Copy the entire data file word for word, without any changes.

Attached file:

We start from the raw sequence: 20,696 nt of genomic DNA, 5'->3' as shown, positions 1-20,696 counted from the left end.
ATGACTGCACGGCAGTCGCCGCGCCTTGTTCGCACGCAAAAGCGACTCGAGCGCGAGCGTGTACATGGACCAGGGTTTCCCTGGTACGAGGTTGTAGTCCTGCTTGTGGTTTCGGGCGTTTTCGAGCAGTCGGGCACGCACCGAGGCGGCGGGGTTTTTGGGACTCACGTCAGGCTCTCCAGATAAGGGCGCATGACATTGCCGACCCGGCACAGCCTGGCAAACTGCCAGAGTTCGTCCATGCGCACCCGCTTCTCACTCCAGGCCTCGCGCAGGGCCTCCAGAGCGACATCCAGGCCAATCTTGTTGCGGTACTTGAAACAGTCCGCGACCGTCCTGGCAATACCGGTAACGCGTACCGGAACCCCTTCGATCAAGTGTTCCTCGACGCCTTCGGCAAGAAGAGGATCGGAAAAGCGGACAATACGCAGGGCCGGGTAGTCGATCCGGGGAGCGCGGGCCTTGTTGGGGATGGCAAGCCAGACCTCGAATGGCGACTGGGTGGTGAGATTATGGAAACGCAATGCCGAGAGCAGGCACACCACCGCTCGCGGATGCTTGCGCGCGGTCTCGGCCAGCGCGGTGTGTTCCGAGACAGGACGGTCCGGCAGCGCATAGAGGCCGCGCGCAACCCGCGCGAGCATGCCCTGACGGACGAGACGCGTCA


We start from the raw sequence: 20,696 nt of genomic DNA, 5'->3' as shown, positions 1-20,696 counted from the left end.
ATGACTGCACGGCAGTCGCCGCGCCTTGTTCGCACGCAAAAGCGACTCGAGCGCGAGCGTGTACATGGACCAGGGTTTCCCTGGTACGAGGTTGTAGTCCTGCTTGTGGTTTCGGGCGTTTTCGAGCAGTCGGGCACGCACCGAGGCGGCGGGGTTTTTGGGACTCACGTCAGGCTCTCCAGATAAGGGCGCATGACATTGCCGACCCGGCACAGCCTGGCAAACTGCCAGAGTTCGTCCATGCGCACCCGCTTCTCACTCCAGGCCTCGCGCAGGGCCTCCAGAGCGACATCCAGGCCAATCTTGTTGCGGTACTTGAAACAGTCCGCGACCGTCCTGGCAATACCGGTAACGCGTACCGGAACCCCTTCGATCAAGTGTTCCTCGACGCCTTCGGCAAGAAGAGGATCGGAAAAGCGGACAATACGCAGGGCCGGGTAGTCGATCCGGGGAGCGCGGGCCTTGTTGGGGATGGCAAGCCAGACCTCGAATGGCGACTGGGTGGTGAGATTATGGAAACGCAATGCCGAGAGCAGGCACACCACCGCTCGCGGATGCTTGCGCGCGGTCTCGGCCAGCGCGGTGTGTTCCGAGACAGGACGGTCCGGCAGCGCATAGAGGCCGCGCGCAACCCGCGCGAGCATGCCCTGACGGACGAGACGCGTCA